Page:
DES has a 64-bit key size, but only 56 of those are used during encryption. The other 8 are "parity bits".
What was the intended purpose of the party bits, and why are they no longer used in modern ciphers?
They are there to check if the key was indeed correctly retrieved. It could for instance be that the key is a result of key decryption or key agreement. In that case, or simply during transmission, wrong keys are used. According to NIST FIPS 46-3:
The 8 error detecting bits..."
Or even better, Wikipedia states ANSI INCITS 92-1981), section 3.5:
One bit in each 8-bit byte of the KEY may be utilized for error detection in key generation, distribution, and storage. Bits 8, 16,..., 64 are for use in ensuring that each byte is of odd parity.
So you see, they're there to protect against errors reinstating/recreating the key.
Nowadays transmission errors are usually taken care of at the transport layer. As e.g. TCP/IP (and most other network protocols) already deliver a reliable transport mechanism the need for the parity bits has been strongly reduced. Things like parity checking are not seen as part of a cipher definition. Nowadays it is seen as an unnecessary nuisance, complexity where it isn't required.
In the unlikely event that you'd ever need to perform parity or CRC checking it is of course easy to add the necessary bits; as long as you strip them away again before using the key.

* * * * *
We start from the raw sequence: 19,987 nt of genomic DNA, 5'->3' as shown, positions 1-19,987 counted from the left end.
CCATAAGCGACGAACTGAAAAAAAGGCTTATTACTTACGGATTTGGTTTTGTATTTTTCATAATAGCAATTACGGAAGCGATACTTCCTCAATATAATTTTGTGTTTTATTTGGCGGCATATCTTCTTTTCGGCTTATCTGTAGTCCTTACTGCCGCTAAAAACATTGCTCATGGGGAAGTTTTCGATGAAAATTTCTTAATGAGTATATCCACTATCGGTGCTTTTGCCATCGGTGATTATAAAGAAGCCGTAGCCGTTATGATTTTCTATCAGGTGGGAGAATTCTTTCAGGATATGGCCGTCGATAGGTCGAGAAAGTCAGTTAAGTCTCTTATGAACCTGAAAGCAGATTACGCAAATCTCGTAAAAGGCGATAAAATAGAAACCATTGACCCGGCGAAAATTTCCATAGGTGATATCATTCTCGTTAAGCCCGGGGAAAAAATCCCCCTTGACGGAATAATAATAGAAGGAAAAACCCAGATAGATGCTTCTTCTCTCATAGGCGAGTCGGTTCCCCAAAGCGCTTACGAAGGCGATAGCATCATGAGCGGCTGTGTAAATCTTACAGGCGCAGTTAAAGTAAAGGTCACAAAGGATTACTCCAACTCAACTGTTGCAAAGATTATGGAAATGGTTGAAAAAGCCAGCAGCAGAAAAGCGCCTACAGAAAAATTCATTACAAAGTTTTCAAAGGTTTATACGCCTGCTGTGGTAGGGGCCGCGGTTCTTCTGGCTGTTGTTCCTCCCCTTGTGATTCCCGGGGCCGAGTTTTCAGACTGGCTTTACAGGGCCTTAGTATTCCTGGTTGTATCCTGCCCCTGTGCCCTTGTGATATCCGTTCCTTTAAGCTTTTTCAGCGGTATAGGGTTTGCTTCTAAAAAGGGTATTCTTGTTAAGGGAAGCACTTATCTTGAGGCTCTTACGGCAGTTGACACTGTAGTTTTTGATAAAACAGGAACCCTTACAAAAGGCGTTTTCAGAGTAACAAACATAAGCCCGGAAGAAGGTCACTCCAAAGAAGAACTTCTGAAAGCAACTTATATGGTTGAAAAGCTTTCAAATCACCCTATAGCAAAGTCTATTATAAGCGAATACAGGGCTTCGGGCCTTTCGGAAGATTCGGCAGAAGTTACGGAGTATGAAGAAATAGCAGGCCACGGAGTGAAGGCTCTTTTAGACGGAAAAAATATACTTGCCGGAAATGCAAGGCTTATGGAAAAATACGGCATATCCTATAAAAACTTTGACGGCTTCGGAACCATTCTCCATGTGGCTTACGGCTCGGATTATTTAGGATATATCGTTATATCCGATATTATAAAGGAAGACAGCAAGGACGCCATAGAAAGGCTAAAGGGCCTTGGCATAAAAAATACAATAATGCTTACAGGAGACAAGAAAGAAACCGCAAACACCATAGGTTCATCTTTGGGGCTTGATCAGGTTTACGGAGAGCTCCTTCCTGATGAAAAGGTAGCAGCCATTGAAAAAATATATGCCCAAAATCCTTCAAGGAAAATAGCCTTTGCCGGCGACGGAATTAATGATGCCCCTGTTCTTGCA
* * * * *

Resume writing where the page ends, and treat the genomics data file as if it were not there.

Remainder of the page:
Parity of DES key bytes was introduced on request of US authorities during the design of DES in the late 1970s:
A very strong argument about the reality of the second motivation is on page marked 232 of a partially declassified book edited by the NSA: American Cryptology during the Cold War, 1945-1989 (linked here):
Could a public encryption standard be made secure enough to protect against everything but a massive brute force attack, but weak enough to still permit an attack of some nature using very sophisticated (and expensive) techniques? NSA worked closely with IBM to strengthen the [DES] algorithm against all except brute force attacks and to strengthen substitution tables, called S-boxes. Conversely, NSA tried to convince IBM to reduce the length of the key from 64 to 48 bits. Ultimately, they compromised on a 56-bit key.
Here is the bottom of that page (now fully declassified; see what we got earlier)